We can't.  And that's the problem.  The new College Playoff System will be in effect,...

Written by Yi Zhou on Dec 13, 2013

In order to critique the patterns of mainstream media coverage of religion in China, I typed “Chinese religion” into search the search engines Google English, Google Chinese, and Baidu, by using English language for the first one and Chinese language for the latter two. I use two languages for this topic is because Google search, an English search engine, cannot be used in Mainland China. I want to know how news coverage in English as an outsider, and in Chinese from inside of Chinese culture on Google are different from each other. In addition, how Mainland Chinese citizens’ access to the news coverage of “Chinese religion” can help us gain a better understanding.

I was inspired by van Ginneken...

Written by Ally Friedman on Dec 12, 2013

 As I’ve been exploring the topic of informal education over the past couple months, I’ve had to grapple with the term and the topic itself as an underreported subject in general. For some, non-formal education simply means the kind of education that is provided for out-of-school youth who are unable to attend a formal educational institution because of cost or other prohibitive factors. For others, informal or alternative education is viewed as a crucial supplement to traditional schooling.

While traveling and studying in Kenya last spring I was struck by both the style of teaching and learning I observed in schools. The strict curriculum and lecture-style classes seemed limiting and I wondered where youth acquired “softer” skills like critical thinking, public speaking, and leadership skills? Are these skills taught in any schools? At home? In other kinds of programs?...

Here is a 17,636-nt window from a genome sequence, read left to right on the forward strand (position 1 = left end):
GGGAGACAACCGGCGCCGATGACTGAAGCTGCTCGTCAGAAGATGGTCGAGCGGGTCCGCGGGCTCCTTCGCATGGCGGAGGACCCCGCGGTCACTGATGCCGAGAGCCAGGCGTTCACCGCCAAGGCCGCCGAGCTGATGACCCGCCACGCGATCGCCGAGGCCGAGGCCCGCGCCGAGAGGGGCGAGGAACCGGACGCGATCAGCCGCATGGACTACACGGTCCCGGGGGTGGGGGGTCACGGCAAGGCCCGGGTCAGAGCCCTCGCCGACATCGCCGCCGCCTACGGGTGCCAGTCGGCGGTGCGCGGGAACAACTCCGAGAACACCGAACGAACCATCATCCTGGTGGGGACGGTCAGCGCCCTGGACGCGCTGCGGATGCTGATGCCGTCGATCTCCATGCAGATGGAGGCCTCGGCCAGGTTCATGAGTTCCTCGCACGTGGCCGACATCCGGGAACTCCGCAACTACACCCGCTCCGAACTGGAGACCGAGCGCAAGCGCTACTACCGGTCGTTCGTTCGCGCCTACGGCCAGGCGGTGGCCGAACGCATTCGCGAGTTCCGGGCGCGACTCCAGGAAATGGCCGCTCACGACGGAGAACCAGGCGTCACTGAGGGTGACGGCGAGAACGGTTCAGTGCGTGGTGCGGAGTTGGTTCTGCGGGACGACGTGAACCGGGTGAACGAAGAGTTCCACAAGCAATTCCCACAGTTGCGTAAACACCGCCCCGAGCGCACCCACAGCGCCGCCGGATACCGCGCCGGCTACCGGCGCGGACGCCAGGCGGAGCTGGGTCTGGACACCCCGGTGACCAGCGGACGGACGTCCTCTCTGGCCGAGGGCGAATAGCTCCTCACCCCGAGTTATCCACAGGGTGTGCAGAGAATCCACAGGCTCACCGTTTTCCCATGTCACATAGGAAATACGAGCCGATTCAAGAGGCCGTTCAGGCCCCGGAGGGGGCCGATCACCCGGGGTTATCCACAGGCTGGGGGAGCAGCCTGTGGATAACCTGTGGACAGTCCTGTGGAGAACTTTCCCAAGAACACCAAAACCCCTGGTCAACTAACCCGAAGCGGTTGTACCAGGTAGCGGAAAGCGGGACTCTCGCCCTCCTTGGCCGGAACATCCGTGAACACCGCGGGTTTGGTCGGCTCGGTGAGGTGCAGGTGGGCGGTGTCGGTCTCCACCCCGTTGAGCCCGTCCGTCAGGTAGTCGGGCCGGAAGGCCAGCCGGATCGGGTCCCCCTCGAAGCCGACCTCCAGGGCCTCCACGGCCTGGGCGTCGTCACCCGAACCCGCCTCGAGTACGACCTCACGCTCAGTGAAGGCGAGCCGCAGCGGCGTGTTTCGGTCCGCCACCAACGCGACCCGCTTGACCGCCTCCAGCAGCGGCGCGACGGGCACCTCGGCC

Written by Cody Pitz on Dec 12, 2013

By Cody Pitz

The Susitna-Watana Dam is being planned to be built on the fourth largest king salmon (chinook) run in Alaska with hundreds of thousands of new salmon birthed on the river and year. Coho, pink, chum, and sockeye also spawn on the river and use it as a nursery for young fish. While the state says the dam will not affect salmon as they have seen very few above the dam site, others feel that there will be major consequences for the salmon...

Written by Megan McGregor on Dec 11, 2013

I was reading the Concord Monitor and stumbled across this Article written by Becky Field. The article is about a refugee, Concord, NH native, who committed suicide over the Thanksgiving holiday. She writes her condolences and sadness of his passing.

This article stuck out to me because when reading it you can really tell just how sincere she is when writing it. Becky Field is a photographer who works with immigrant and refugee communities and has done some work in Concord, New Hampshire. You can tell her...

Written by ctagg11 on Dec 11, 2013

I wanted to focus my blog on the issues of undocumented workers, but because I am mainly covering dairy farms I felt it would be amiss to not discuss the amount of animal abuse that takes place in said farms. In one of my recent blog posts, I talked about how the media uses selective discourse to take the humanity away from undocumented immigrants. This raises the question, if dairy farms treat people this poorly, then how about the animals? This question led me down a dark path of research.

'It's not DiGiorno's, it's DisGusting'

While groups like PETA have long documented the mistreatment of animals in the farming industry, a recently surfaced video struck a chord with me and I knew I had to share it with my readers. Let me warn you now that the footage is...